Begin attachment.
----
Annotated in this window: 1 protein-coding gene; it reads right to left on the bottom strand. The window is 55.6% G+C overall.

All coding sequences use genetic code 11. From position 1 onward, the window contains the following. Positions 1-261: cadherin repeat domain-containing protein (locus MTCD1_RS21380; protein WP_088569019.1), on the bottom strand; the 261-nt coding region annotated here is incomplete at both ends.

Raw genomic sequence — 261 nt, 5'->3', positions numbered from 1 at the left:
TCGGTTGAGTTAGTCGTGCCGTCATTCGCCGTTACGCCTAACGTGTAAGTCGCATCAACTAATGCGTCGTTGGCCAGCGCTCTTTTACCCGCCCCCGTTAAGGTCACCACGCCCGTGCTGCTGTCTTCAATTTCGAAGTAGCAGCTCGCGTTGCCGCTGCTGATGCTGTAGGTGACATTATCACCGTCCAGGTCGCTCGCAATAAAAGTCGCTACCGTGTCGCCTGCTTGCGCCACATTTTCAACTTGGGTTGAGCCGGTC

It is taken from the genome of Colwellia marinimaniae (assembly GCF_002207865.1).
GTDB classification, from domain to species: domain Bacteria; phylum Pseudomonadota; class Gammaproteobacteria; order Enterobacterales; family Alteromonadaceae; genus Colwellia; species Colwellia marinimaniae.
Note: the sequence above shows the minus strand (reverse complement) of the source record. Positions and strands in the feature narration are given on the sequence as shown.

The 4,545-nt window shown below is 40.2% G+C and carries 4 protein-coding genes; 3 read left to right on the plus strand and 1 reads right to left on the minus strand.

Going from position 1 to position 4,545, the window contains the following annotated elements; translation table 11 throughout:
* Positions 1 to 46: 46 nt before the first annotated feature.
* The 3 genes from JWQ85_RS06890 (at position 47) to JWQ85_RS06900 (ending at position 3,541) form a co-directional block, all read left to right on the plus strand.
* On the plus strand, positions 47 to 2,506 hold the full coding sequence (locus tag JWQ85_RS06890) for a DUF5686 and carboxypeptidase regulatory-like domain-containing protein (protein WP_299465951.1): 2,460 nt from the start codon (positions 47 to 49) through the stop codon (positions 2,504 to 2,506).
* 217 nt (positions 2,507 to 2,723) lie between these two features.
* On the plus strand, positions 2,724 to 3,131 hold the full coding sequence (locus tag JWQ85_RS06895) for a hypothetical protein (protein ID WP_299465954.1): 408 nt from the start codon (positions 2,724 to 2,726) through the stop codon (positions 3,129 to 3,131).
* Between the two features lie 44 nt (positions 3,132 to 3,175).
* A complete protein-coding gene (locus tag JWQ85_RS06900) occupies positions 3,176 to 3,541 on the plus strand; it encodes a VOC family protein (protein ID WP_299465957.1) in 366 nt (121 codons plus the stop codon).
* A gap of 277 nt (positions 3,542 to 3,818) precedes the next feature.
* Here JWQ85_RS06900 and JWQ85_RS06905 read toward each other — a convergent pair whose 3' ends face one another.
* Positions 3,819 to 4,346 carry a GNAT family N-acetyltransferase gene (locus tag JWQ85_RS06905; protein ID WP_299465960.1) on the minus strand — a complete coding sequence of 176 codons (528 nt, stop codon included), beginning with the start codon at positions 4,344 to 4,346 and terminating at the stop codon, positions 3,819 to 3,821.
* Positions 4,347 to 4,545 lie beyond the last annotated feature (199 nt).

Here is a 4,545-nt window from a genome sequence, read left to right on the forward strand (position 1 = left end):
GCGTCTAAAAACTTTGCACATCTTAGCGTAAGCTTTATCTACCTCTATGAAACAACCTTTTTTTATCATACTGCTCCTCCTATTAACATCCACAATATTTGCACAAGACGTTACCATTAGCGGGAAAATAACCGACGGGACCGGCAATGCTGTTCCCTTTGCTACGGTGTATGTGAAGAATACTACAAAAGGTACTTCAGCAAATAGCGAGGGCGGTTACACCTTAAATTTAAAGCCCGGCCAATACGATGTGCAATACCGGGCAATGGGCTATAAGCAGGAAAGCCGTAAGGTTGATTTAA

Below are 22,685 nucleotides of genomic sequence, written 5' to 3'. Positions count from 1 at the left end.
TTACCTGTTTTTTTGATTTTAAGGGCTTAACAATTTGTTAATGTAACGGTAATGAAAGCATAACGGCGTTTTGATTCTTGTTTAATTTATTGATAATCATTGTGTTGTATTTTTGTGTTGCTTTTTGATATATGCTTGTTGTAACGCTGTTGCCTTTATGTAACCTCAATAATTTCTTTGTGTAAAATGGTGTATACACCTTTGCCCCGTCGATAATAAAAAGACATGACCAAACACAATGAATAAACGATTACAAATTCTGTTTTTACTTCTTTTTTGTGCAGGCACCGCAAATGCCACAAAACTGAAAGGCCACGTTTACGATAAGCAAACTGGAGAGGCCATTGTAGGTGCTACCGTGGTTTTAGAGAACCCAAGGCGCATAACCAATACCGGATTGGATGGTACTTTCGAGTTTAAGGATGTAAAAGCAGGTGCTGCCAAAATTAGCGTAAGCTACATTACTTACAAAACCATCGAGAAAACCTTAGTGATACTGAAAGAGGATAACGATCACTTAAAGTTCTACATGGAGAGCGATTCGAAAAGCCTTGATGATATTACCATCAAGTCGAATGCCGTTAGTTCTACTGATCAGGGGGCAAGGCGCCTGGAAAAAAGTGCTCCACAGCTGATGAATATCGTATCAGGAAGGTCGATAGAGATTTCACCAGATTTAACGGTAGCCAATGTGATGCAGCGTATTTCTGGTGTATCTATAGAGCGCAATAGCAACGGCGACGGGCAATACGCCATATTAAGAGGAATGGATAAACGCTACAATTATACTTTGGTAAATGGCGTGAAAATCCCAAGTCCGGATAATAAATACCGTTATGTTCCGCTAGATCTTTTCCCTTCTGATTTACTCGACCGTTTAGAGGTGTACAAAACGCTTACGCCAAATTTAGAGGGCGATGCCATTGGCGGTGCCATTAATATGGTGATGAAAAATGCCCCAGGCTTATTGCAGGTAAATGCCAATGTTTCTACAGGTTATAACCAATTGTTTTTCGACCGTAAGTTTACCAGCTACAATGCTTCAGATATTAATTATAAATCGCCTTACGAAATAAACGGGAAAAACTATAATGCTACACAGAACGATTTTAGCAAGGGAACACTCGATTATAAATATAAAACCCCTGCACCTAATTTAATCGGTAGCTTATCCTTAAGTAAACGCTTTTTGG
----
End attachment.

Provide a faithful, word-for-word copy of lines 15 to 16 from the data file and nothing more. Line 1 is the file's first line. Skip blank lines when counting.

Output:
* Between the two features lie 44 nt (positions 3,132 to 3,175).
* A complete protein-coding gene (locus tag JWQ85_RS06900) occupies positions 3,176 to 3,541 on the plus strand; it encodes a VOC family protein (protein ID WP_299465957.1) in 366 nt (121 codons plus the stop codon).